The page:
Exiting from one of the oldest subway systems in the world, you enter Budapest’s City Park. Home to the world’s third oldest zoo, and Europe’s second oldest, the Budapest Zoo and Botanical Garden. Founded in 1866, the Budapest Zoo’s 11 hectares is littered with majestic, award-winning Art Nouveau designed buildings such as their newly renovated Elephant House and the Palm House that was built by the Eiffel Company of Paris.
Approaching the entrance to the zoo your are immediately drawn in and awed by the grand entrance featuring two large stone elephants that you walk through and under a beautiful dome; all reflecting the beauty that lies within its walls. Even though the Budapest Zoo is small compared with some of the more world-renowned zoos, it is still very much worth the visit. Housing over 1,500 specimens representing 350 species, the Budapest Zoo has a lot to offer including; an aquarium, a butterfly garden, two new aviaries, a palm tree house and a children’s petting area and playground.
Many of the exhibits and enclosure were well laid out and naturalistic. The Budapest Zoo is home to a variety of primates from the smallest, the pygmy marmoset to gorillas and siamangs to mandrills. As per usual with squirrel monkeys they were bouncing, jumping and zipping around from branch to branch. I’m surprised I could even catch a shot. One of my favourite exhibits was a walk-through forested enclosure that housed a couple different species of tamarians, some even with babies riding piggy back. They were so close as they jumped around us, even letting us gawk closely at their young. Nothing gets better than total immersion in an exhibit.
With back to back births, the Budapest Zoo boasts the first and second ever white rhino calves conceived through artificial insemination. The first was in early 2007, named Layla, and I was fortunate enough to be there for her first introduction to the public. We couldn’t tear ourselves away as Layla, who seemed to be all head and not sure how to manage it yet, as she romped around, then shied away. She was full of personality! We saw many baby animals on our visit, from Layla to a sweet lion cub and a white, ubber fuzzy camel. Other notable births are their endangered Persian leopard triplets and Asian elephant calves.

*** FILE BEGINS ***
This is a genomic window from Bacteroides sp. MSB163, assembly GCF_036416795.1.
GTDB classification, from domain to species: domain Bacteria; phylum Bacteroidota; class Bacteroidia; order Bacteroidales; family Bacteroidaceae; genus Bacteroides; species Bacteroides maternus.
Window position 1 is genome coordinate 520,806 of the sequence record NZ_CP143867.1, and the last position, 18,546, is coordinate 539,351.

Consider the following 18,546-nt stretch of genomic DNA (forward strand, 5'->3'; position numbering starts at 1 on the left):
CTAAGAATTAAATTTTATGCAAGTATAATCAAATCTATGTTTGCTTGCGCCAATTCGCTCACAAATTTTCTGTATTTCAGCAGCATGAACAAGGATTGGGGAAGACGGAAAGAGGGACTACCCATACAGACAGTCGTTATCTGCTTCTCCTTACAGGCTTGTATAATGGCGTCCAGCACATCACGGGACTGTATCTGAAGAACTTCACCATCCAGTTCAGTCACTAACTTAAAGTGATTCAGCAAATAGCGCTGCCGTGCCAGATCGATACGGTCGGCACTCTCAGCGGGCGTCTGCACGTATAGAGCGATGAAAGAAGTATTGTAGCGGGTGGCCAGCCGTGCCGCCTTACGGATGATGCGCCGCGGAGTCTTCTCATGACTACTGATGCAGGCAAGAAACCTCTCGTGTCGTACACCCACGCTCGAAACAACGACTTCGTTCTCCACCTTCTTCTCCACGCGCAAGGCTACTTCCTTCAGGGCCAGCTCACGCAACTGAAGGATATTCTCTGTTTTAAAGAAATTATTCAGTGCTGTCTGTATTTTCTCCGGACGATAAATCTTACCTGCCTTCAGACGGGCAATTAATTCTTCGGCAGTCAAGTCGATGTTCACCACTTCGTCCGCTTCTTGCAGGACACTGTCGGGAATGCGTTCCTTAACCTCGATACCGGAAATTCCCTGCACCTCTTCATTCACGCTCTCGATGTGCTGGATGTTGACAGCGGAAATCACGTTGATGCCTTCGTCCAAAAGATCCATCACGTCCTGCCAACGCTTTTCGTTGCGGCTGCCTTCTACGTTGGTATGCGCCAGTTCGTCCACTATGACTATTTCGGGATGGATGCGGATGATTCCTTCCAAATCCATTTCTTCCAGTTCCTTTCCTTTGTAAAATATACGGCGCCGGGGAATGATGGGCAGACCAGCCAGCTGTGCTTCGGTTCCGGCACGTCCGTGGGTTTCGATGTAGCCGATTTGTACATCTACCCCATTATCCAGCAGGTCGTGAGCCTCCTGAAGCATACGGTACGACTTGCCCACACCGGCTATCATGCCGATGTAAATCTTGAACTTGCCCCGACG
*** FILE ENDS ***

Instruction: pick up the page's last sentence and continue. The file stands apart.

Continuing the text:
The Budapest Zoo is involved with conservation of the Carpathian basin (the region in which Budapest, Hungary is located) and the hundreds of animals that live there. One of their conservation programs involves the Hungarian meadow viper which is the most endangered species in Hungary. Another big job is the Danube program, with the help of WWF Hungary, where their main goal is avoiding river poisoning and protecting its native species. The Zoo also participates in breeding programs for endangered native and exotic species. The Zoo is also an internationally recognized primate centre with over 200 inhabitants.
So whether you’re looking for history, old world charm, an animal experience or simply a great place to take the children, the Budapest Zoo is truly an enchanting place to visit.
To read more about my visit to Budapest please visit “The World As I See It” – my travel blog @ http://ladystravelblog.wordpress.com